Witnessing a DJ set by Wyatt “MoMa Ready” Stevens and Adrian “AceMo” Mojica—collectively known as AceMoMa—can be a spiritual experience. The duo ignore the kind of genre boundaries that typically segment the world of dance music, instead spinning a web of soulful throwback house, rave, chaotic jungle breakbeats, thumping techno, and rhythmic vocals that highlight their mutual adherence to playing whatever they feel in the moment.
Through their label Haus Of Altr, Stevens and Mojica are creating a home for themselves and for other producers carrying the torch for black underground dance music. Stevens, who started Haus Of Altr as a skateboarding brand before pivoting it to a record label in early 2018, admits that while defining what exactly makes a track “Black” is difficult to put into words (besides the fact that it was made by a black artist), you know it when you hear it—or feel it.
“What we’re doing is trying to bring attention to music made by black artists because they are black,” Stevens says. “Not because it’s a rigid profile that it needs to fit in order to be considered techno.” Despite the fact that electronic dance music began in post-industrial Chicago and Detroit as party music for black and queer folks, the genre—along with the industry that has formed around it—has in some ways become unwelcoming to artists of color, a reality often confirmed by festivals and promoters that are slow to pay black musicians equally.
That’s what makes the messaging that defines Haus Of Altr so special. During the opening panel at this past February’s Dweller Festival, an annual celebration of black underground dance music talent in New York, critic DeForrest Brown Jr. seemed to echo the label’s ethos and impetus when he said, “What we want to look at is an affect, something too fine for structures, something that we know is ours, because it is.” Brown Jr. continues, “There’s a weird feeling when you’re in spaces that don’t belong to you, or where you are being gaslit in or aren’t appreciated,”
AceMo and MoMa Ready weren’t at Dweller, but their presence was felt in both the collective spirit of the weekend and in the records that were played there. The duo themselves were in the midst of a month-long European tour, capping off a massive 2019 in which they released more than seven projects between them—many of them to critical acclaim.
That recognition sometimes comes with a bit of friction. Stevens often takes to social media to scoff at the mainstream dance press that tried to box in his sound, or compare him to other black producers—the Jeff Mills comparisons are a bit too easy. Rather, Stevens may have best defined the “essence” of Haus Of Altr in late November when he tweeted out a video of the pair mid-jam session, “AceMoMa is a feeling.”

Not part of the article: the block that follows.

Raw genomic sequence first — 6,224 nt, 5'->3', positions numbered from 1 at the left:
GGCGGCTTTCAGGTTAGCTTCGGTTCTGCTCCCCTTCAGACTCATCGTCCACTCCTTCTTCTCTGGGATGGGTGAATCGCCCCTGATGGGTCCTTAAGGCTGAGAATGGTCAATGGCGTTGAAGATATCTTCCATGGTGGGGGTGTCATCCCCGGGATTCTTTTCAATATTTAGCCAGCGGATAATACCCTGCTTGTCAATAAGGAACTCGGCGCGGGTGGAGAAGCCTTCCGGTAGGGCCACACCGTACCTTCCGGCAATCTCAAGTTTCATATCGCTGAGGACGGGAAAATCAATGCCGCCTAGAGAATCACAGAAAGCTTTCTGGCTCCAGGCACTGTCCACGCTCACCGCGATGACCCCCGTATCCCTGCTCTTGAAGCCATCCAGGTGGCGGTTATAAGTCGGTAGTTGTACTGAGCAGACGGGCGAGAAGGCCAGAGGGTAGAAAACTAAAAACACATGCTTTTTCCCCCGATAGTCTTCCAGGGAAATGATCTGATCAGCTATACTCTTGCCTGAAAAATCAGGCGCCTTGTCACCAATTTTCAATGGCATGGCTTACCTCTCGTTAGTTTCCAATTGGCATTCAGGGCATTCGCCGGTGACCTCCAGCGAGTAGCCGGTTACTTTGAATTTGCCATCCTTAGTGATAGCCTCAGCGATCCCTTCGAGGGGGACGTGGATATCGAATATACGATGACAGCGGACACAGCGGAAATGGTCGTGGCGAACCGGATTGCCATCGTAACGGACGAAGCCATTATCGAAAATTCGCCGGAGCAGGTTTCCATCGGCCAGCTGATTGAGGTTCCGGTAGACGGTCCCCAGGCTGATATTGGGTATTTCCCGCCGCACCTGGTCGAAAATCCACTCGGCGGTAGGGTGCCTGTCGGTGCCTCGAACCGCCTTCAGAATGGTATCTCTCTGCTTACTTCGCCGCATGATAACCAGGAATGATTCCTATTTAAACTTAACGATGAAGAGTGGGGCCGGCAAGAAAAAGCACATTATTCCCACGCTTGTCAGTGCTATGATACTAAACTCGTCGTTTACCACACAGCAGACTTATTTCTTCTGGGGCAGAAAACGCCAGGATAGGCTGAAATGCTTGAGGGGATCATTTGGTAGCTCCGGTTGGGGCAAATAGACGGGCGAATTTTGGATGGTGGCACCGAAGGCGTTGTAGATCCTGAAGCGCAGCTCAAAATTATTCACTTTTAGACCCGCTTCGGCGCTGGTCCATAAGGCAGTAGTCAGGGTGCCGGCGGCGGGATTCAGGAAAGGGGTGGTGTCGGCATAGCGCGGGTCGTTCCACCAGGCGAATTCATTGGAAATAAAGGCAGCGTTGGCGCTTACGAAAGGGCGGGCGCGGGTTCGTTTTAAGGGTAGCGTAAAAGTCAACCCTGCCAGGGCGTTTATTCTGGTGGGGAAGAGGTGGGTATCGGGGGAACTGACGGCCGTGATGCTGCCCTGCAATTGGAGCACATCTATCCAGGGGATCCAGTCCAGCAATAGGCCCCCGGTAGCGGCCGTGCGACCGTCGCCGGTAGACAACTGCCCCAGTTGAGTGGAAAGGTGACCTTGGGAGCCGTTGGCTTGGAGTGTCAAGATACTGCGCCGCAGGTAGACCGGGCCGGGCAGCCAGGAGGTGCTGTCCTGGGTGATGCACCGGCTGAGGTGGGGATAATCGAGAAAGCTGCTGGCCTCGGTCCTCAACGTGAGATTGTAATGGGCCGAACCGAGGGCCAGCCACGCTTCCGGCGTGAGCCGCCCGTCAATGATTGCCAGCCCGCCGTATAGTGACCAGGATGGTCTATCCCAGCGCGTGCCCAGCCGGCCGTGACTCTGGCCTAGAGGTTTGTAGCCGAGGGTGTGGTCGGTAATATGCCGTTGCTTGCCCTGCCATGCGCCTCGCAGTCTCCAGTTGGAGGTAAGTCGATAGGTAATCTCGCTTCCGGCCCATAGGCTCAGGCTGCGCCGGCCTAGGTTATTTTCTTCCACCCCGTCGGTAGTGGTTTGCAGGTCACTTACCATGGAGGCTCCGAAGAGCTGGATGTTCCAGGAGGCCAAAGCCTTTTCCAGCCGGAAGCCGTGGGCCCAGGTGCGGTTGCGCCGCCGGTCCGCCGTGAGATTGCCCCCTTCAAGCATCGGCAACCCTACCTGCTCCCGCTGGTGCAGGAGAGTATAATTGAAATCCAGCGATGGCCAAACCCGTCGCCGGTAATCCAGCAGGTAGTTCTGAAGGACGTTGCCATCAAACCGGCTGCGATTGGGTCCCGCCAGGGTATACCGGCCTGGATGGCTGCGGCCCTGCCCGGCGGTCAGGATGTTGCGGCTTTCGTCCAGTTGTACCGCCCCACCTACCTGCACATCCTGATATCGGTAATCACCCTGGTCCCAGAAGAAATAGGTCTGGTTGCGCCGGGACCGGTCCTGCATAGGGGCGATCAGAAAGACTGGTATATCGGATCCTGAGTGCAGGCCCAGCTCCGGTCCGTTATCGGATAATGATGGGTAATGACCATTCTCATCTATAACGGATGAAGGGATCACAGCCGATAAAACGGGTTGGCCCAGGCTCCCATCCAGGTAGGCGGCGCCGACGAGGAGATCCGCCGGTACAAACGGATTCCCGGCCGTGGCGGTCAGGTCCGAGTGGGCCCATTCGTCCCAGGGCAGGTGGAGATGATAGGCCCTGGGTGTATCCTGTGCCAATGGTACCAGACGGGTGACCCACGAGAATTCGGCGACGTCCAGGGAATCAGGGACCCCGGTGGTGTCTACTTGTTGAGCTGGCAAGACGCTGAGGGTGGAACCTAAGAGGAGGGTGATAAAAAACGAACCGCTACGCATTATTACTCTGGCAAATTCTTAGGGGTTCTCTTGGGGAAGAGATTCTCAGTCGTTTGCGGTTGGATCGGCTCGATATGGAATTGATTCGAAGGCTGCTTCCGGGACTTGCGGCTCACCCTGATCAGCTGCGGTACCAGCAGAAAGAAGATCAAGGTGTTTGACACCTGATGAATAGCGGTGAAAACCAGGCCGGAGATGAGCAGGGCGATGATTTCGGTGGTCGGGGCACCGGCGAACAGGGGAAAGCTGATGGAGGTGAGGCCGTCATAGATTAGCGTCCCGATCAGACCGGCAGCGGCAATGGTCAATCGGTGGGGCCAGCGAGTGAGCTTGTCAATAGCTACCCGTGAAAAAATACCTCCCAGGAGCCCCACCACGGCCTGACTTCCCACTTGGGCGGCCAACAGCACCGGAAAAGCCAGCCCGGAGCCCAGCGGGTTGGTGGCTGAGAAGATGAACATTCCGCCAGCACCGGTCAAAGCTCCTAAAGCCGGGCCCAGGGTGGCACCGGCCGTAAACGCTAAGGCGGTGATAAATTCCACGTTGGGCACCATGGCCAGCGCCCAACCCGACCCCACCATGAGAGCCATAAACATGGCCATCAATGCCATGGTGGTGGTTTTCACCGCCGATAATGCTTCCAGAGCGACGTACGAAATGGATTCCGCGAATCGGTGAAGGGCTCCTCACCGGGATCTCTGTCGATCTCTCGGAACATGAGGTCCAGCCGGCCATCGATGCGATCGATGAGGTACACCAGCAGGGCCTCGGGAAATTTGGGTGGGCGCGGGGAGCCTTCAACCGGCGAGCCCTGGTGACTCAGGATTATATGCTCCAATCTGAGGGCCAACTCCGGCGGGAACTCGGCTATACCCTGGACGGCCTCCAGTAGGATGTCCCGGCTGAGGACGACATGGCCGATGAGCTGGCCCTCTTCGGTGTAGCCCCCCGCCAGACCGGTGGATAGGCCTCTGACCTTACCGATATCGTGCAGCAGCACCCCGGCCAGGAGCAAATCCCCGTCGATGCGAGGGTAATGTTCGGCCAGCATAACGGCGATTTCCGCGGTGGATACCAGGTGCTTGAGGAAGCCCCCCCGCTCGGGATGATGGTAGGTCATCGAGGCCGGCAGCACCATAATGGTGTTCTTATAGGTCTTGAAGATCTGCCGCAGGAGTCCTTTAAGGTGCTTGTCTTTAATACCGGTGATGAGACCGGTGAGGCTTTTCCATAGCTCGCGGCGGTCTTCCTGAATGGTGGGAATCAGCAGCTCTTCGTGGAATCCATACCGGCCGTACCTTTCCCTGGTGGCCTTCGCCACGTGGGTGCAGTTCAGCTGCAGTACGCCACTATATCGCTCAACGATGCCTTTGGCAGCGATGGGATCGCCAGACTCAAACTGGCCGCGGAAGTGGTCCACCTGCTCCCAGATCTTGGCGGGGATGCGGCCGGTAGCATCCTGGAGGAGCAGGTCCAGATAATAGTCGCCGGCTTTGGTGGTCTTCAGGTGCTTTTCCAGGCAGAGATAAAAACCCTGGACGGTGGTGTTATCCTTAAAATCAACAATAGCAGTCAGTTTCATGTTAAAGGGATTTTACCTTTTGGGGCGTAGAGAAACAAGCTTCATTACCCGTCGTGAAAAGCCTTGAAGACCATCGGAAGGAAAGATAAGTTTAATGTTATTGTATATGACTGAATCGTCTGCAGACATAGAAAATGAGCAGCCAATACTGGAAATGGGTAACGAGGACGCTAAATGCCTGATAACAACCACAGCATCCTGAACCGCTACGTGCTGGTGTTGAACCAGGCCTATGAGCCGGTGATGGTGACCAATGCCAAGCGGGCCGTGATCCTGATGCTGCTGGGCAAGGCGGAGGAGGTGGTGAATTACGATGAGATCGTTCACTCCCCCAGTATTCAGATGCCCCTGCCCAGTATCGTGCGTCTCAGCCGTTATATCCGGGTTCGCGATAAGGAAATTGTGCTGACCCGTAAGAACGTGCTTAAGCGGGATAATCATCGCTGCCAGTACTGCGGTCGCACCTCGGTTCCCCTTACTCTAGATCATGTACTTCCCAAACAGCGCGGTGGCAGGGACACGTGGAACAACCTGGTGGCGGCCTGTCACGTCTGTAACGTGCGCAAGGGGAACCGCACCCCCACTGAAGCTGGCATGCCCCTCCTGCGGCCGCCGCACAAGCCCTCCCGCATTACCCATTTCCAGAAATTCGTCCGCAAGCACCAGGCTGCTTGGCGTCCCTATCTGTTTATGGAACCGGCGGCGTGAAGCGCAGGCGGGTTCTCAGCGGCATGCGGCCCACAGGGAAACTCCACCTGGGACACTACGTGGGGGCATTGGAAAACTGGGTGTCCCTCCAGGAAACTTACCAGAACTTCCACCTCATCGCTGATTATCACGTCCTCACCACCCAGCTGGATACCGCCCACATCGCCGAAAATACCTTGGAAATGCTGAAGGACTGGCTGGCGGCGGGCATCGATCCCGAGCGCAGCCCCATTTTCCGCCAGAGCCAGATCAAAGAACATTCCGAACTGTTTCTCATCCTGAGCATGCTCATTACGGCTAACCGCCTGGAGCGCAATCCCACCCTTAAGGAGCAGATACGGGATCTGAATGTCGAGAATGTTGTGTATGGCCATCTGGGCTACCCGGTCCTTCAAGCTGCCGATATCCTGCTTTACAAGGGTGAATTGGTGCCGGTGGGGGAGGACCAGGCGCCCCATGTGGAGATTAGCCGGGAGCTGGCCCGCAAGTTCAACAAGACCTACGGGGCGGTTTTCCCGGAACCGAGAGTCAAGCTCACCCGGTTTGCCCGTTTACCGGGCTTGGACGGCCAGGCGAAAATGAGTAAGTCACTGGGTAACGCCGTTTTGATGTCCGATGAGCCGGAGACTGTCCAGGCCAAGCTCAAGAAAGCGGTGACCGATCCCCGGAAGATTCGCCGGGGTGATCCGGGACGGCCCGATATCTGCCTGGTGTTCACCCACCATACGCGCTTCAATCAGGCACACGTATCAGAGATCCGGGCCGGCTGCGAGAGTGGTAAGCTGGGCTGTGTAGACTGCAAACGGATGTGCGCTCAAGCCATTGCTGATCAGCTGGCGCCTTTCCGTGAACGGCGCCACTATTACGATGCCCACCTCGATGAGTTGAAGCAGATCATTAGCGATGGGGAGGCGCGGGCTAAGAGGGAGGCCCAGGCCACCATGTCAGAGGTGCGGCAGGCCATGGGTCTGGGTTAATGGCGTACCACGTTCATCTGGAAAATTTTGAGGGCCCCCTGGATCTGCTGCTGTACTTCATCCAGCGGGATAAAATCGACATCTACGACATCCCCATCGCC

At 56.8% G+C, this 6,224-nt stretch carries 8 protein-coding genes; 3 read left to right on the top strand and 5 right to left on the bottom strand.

Below are five releases that highlight the varied sounds that make up HOA’s output over the last year.
Soft, Hard, Body
On 2019’s Soft, Hard, Body, MoMa Ready delivers swinging house grooves, often emulating the church-like feeling of a nightclub dance floor at its peak. “I came here for one very particular reason, one reason only—and that is to celebrate the advent of house and black music,” announce the hypnotic vocals in “Faith & Release.” From there, the voice launches into a full-fledged sermon, asking the audience to jack their bodies as tithe to the Church Of House Music. “The song was inspired by the feeling that got me into dance music,” Stevens says. “I wanted the listener to feel like it was OK to lose their shit on the dance floor.”
A New Dawn
The duo split production duties on their first full-length, a sprawling introduction to the multitude of sounds that make up the world of Haus Of Altr. Classic house rhythm meets utopian techno and pounding breakbeats on an album that radiates pure joy. For Stevens, “Focus” is a reminder of that “old raw techno” that attracted him to the genre in the first place.
Stevens singles out Gallery S, an album of unreleased productions made between 2016 and 2018, as his most honest work. That honesty is on full display on “We Could Have Been Better,” a deeply personal track that contemplates the what-ifs of a previous relationship. A cold, ringing sound pops up intermittently over the song’s duration, mirroring the song’s central idea that a romance’s time is up.
With Mind Jungle, AceMo digs deep in his breakbeats bag to create shamanic, third-eye-opening jungle. The second track, “Mind Cave” is a gem, highlighting AceMo’s analog production style, with swirling rhythms that balance out the mayhem inflicted by the drum break.
An intensely fun track, early ’00s R&B vocals meet cascading drum loops on “Why Don’t We Fall in Love.” Stevens released this three-track headbanger for free to offer listeners some needed respite from the Covid outbreak and subsequent quarantine. “Restructure I made in the hopes that whoever heard it would feel like it was OK to shake out the stress or anxiety that was mounting,” Stevens says. “I hope the music helps whoever hears it—even if it’s only a little.”